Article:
Most work environments are not designed to empower creative thought. Think about that paradox. Organizations turn to employees for new ideas or products, but most employees feel their work environment stifles creativity.
Not everyone shares the Western assumption that children should have an extended, protected childhood. The circumstances of life in different parts of the world create different assumptions about what childhood should look like.
In his wildly popular 2006 TED talk, Sir Ken Robinson defined creativity as "the process of having original ideas that have value." Aside from being wonderfully succinct, this definition implies that any creative enterprise requires two key phases.
Identifying and nurturing unusual scientific talent is an important challenge for educators. What is being done today to ensure that great creative potential is given a chance? Are there enough avenues available for self-directed creative individuals, much needed in science?
Having the authority to open your mind in a designated area gives you both the freedom to imagine and the boundaries of knowing that whatever you dream up or create does not need to be subjected to the rules of reason that govern the rest of the world.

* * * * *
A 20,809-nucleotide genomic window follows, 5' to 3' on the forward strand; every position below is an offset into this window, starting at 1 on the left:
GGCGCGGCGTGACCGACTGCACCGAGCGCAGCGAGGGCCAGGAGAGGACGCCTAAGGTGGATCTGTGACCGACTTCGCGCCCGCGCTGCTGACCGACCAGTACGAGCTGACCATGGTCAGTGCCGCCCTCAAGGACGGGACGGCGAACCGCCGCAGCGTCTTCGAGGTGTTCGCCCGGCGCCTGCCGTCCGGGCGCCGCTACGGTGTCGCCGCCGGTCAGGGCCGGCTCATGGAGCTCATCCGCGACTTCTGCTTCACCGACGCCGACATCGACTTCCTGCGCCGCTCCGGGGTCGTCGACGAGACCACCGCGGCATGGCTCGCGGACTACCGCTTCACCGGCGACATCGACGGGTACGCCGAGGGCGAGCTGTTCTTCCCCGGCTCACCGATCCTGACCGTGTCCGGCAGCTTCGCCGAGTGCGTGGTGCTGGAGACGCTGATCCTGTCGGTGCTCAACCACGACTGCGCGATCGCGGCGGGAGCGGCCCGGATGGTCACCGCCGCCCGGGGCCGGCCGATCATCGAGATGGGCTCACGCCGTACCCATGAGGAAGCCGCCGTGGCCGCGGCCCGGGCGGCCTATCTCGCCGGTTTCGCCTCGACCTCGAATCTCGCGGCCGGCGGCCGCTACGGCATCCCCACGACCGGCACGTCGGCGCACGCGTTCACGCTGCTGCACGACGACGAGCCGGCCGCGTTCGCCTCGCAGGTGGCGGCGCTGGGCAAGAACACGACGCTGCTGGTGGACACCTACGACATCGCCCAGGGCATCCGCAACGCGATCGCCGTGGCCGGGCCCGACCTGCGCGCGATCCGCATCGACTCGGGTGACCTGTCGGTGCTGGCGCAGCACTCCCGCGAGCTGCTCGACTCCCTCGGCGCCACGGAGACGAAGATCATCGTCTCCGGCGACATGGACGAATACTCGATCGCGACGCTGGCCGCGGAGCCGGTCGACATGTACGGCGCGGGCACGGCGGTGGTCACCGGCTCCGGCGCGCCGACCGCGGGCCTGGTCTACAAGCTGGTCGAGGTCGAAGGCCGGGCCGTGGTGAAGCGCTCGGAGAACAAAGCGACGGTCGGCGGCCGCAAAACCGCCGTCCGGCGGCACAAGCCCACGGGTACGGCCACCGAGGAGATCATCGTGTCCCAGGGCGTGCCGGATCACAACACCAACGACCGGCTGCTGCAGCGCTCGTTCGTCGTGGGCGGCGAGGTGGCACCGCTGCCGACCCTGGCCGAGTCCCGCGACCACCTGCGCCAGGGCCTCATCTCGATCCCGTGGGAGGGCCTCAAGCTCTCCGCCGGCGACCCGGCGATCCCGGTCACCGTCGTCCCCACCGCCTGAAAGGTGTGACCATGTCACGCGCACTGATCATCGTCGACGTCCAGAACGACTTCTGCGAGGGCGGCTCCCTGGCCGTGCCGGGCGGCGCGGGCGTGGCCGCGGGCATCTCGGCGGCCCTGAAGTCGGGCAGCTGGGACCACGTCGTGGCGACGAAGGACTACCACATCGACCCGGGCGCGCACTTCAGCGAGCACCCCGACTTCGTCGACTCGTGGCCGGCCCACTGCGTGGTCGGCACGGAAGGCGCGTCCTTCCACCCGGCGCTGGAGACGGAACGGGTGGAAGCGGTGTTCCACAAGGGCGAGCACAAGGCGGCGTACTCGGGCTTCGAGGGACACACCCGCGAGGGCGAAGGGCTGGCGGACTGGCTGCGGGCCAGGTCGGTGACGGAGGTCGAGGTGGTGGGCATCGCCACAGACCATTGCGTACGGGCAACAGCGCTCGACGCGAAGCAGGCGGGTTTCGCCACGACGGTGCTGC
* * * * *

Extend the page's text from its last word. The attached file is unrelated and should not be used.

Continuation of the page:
Modern parents are almost obsessed with filling up their children's time. There are after-school classes, team sports, camps, lessons. What's often missing from the schedule is valuable time spent alone.
Companies, like 3M and Google, that allow employees to carve off a certain percentage of their paid time for innovation are rare. Most other firms want their people to stay focused on today's business -- and only work on innovation in their spare time.
In two weeks, Beacon Dramatic Arts Department will present the first high school production of the recent hit Broadway show Spring Awakening. I sat down to interview the woman chiefly responsible for this production.